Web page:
Aviation Gin is reportedly still produced exclusively in Portland, Oregon by House Spirits Distillery.

Product

Gin is a spirit that hits just the right balance between an easy production processes and a delicious end product, which is why distilleries tend to start by producing this for sale while their aged spirits sit in the warehouse.

Aviation Gin starts with a neutral spirit, which really means raw whiskey that has been so highly refined that there’s almost no flavor left in it — just pure alcohol. Typically a minimum of 95% alcohol by volume, in fact, leaving very little room for any other flavoring.

For gin production, there are a couple different methods of adding those flavors, and Aviation Gin decided to go with maceration. What that means is they basically make a gin tea: they take all of their botanicals (cardamom, coriander, French lavender, anise seed, sarsaparilla, juniper, and two kinds of orange peel), put it all in a big bag, and suspend that in the neutral grain spirit for 48 hours. This allows the flavors from the botanical components to seep into the neutral grain spirit.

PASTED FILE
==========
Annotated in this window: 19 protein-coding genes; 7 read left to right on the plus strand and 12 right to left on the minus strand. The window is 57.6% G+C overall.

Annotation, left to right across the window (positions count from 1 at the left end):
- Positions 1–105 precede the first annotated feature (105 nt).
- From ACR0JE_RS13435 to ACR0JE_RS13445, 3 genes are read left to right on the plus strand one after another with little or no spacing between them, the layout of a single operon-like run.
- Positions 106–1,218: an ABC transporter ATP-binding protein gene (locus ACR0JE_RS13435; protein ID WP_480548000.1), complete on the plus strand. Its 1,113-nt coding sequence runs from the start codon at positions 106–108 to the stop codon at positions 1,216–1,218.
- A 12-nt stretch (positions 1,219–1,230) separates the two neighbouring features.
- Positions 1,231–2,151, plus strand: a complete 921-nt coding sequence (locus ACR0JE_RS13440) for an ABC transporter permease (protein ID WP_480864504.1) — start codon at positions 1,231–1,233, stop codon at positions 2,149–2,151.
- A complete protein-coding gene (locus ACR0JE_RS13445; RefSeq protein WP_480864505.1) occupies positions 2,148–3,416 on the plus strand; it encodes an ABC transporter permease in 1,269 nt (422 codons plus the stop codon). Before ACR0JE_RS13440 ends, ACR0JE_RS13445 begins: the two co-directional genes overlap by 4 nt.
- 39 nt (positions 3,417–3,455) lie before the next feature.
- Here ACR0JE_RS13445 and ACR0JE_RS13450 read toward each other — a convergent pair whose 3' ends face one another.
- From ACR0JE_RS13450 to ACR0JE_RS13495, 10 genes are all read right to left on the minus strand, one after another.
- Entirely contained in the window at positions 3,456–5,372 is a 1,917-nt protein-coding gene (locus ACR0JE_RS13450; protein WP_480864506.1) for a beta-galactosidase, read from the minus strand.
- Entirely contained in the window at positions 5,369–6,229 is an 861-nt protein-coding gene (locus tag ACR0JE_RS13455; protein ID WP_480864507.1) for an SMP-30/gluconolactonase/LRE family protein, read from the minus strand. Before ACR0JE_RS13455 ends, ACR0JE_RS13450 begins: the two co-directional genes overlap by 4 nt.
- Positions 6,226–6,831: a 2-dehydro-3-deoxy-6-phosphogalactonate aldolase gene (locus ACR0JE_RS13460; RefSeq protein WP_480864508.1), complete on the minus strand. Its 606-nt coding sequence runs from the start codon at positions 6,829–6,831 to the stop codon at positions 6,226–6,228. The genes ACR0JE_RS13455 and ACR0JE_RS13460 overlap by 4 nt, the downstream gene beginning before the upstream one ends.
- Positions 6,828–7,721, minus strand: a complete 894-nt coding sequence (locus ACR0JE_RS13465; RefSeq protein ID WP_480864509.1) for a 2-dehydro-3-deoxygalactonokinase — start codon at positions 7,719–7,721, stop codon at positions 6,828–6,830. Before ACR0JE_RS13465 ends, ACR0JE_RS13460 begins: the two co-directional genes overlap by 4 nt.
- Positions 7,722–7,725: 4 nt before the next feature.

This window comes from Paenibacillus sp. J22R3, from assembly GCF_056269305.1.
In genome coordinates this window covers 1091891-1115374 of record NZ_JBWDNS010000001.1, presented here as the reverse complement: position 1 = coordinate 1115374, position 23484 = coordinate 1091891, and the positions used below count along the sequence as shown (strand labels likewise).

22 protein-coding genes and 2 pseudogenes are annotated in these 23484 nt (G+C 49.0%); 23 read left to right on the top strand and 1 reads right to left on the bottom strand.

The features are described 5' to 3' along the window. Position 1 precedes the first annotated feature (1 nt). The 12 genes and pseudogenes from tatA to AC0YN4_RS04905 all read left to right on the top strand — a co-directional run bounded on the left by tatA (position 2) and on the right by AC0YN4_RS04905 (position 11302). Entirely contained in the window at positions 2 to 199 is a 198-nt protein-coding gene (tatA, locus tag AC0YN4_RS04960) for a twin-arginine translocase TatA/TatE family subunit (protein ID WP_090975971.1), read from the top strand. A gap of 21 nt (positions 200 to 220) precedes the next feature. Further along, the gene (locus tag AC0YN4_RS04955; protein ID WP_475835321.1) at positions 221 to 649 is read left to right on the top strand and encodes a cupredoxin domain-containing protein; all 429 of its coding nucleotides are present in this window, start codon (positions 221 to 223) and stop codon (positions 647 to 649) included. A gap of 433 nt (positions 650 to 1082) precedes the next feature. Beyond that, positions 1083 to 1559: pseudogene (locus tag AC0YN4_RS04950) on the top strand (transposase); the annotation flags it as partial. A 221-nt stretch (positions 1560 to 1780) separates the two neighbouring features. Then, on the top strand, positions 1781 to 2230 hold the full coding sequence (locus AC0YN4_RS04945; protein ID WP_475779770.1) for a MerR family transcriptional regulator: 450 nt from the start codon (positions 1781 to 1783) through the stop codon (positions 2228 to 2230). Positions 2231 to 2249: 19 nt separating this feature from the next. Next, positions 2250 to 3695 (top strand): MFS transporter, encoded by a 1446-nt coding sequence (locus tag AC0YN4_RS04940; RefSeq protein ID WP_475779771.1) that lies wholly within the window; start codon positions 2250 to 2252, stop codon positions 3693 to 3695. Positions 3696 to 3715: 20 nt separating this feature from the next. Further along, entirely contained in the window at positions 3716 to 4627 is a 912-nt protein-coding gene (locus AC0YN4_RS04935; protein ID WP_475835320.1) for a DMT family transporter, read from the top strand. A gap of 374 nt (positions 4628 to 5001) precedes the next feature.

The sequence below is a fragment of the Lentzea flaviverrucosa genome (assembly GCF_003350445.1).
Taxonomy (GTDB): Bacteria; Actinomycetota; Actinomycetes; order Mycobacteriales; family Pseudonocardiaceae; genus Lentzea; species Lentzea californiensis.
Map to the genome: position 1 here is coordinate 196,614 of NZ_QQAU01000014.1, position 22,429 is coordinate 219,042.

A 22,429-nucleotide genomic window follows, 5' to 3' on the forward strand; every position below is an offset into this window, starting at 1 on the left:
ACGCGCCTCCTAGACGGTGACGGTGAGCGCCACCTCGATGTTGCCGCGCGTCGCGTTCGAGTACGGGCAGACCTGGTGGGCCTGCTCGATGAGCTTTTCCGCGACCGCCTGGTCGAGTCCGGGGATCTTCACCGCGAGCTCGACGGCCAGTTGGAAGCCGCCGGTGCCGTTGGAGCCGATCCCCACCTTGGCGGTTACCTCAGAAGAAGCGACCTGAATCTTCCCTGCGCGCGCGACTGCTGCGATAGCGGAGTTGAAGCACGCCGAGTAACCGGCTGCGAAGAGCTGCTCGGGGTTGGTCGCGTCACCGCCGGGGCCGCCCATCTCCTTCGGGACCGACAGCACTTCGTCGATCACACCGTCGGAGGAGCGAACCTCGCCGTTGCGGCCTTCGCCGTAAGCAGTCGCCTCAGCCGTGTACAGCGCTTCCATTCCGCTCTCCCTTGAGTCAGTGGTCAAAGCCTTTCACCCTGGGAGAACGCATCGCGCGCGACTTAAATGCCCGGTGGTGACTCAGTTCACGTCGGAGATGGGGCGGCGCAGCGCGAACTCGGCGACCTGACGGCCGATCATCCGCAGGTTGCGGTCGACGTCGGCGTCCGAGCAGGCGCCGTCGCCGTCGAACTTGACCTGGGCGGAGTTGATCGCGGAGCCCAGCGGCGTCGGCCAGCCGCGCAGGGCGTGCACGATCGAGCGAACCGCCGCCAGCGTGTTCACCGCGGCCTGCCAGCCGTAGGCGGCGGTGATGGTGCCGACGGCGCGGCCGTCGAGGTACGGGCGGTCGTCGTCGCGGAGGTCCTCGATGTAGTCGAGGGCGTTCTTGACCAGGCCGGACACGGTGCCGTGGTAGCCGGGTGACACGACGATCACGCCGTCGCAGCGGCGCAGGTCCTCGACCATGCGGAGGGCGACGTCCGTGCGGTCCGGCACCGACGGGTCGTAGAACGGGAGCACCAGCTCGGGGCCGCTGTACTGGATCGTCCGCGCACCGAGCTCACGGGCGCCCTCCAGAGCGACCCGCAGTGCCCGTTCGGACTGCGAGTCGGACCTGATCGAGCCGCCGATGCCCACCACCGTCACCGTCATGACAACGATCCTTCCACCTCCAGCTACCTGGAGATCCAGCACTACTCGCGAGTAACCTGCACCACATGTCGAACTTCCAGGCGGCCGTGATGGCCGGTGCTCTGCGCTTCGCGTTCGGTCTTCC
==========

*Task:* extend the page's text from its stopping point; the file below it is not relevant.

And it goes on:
Once the spirit has picked up all the right flavors, it has some water added and is distilled in a copper pot still, which removes all of the coloring, leaving behind just a highly refined spirit that now has flavorings from all the various components. The gin leaves the still at about 142 proof (less than the legal limit for whiskey, which is 160 proof) and is bottled at 84 proof.

Packaging

I love what they’re doing here with the look and feel.

The bottle is an elongated hip flask design, with a curve to the back and front of the otherwise square bottle. Along the back there are embossed ridges in the glass, which is a good call — otherwise there would be no texture or other visual element to the bottle really, since the spirit inside is simply a clear colorless liquid. The ridges also remind me a lot of the corrugated metal ridges you find on the wings of older airplanes, which is an older technique used to stiffen the structure without adding weight.

Capping it off is a plastic screw-on cap that is painted a metallic silver. I think I would have preferred this to be actual metal, but I can appreciate that they saved some cash on the material while maintaining the right look.